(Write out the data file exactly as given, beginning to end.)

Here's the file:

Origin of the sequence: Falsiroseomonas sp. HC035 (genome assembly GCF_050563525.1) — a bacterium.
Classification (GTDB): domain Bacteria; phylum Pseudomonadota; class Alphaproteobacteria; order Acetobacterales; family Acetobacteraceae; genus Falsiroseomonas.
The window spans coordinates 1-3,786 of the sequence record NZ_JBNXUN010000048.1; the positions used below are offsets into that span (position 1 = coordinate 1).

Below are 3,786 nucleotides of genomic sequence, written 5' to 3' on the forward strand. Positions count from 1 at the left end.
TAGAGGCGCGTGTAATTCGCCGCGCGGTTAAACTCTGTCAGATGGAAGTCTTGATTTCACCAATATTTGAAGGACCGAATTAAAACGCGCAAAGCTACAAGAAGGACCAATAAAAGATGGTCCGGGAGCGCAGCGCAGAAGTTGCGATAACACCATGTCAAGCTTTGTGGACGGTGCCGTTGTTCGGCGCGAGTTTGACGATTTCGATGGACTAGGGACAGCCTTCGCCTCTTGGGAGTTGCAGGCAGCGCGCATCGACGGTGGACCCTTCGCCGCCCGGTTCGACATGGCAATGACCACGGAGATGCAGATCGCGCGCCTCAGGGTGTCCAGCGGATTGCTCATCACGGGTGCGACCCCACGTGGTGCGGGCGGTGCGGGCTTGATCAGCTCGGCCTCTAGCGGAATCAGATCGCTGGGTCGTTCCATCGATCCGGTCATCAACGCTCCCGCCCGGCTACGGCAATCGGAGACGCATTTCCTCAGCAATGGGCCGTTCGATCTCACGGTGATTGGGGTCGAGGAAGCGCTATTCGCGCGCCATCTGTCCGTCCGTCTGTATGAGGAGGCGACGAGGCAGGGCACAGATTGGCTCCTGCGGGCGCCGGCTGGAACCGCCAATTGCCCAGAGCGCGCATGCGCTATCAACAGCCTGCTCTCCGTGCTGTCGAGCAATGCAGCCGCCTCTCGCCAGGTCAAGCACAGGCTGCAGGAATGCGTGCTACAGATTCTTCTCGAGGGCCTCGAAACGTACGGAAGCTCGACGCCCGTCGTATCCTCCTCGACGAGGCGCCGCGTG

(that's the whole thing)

Origin of the sequence: Falsiroseomonas sp. HC035 (genome assembly GCF_050563525.1) — a bacterium.
Classification (GTDB): domain Bacteria; phylum Pseudomonadota; class Alphaproteobacteria; order Acetobacterales; family Acetobacteraceae; genus Falsiroseomonas.
The window spans coordinates 1-3,786 of the sequence record NZ_JBNXUN010000048.1; the positions used below are offsets into that span (position 1 = coordinate 1).

Below are 3,786 nucleotides of genomic sequence, written 5' to 3' on the forward strand. Positions count from 1 at the left end.
TAGAGGCGCGTGTAATTCGCCGCGCGGTTAAACTCTGTCAGATGGAAGTCTTGATTTCACCAATATTTGAAGGACCGAATTAAAACGCGCAAAGCTACAAGAAGGACCAATAAAAGATGGTCCGGGAGCGCAGCGCAGAAGTTGCGATAACACCATGTCAAGCTTTGTGGACGGTGCCGTTGTTCGGCGCGAGTTTGACGATTTCGATGGACTAGGGACAGCCTTCGCCTCTTGGGAGTTGCAGGCAGCGCGCATCGACGGTGGACCCTTCGCCGCCCGGTTCGACATGGCAATGACCACGGAGATGCAGATCGCGCGCCTCAGGGTGTCCAGCGGATTGCTCATCACGGGTGCGACCCCACGTGGTGCGGGCGGTGCGGGCTTGATCAGCTCGGCCTCTAGCGGAATCAGATCGCTGGGTCGTTCCATCGATCCGGTCATCAACGCTCCCGCCCGGCTACGGCAATCGGAGACGCATTTCCTCAGCAATGGGCCGTTCGATCTCACGGTGATTGGGGTCGAGGAAGCGCTATTCGCGCGCCATCTGTCCGTCCGTCTGTATGAGGAGGCGACGAGGCAGGGCACAGATTGGCTCCTGCGGGCGCCGGCTGGAACCGCCAATTGCCCAGAGCGCGCATGCGCTATCAACAGCCTGCTCTCCGTGCTGTCGAGCAATGCAGCCGCCTCTCGCCAGGTCAAGCACAGGCTGCAGGAATGCGTGCTACAGATTCTTCTCGAGGGCCTCGAAACGTACGGAAGCTCGACGCCCGTCGTATCCTCCTCGACGAGGCGCCGCGTG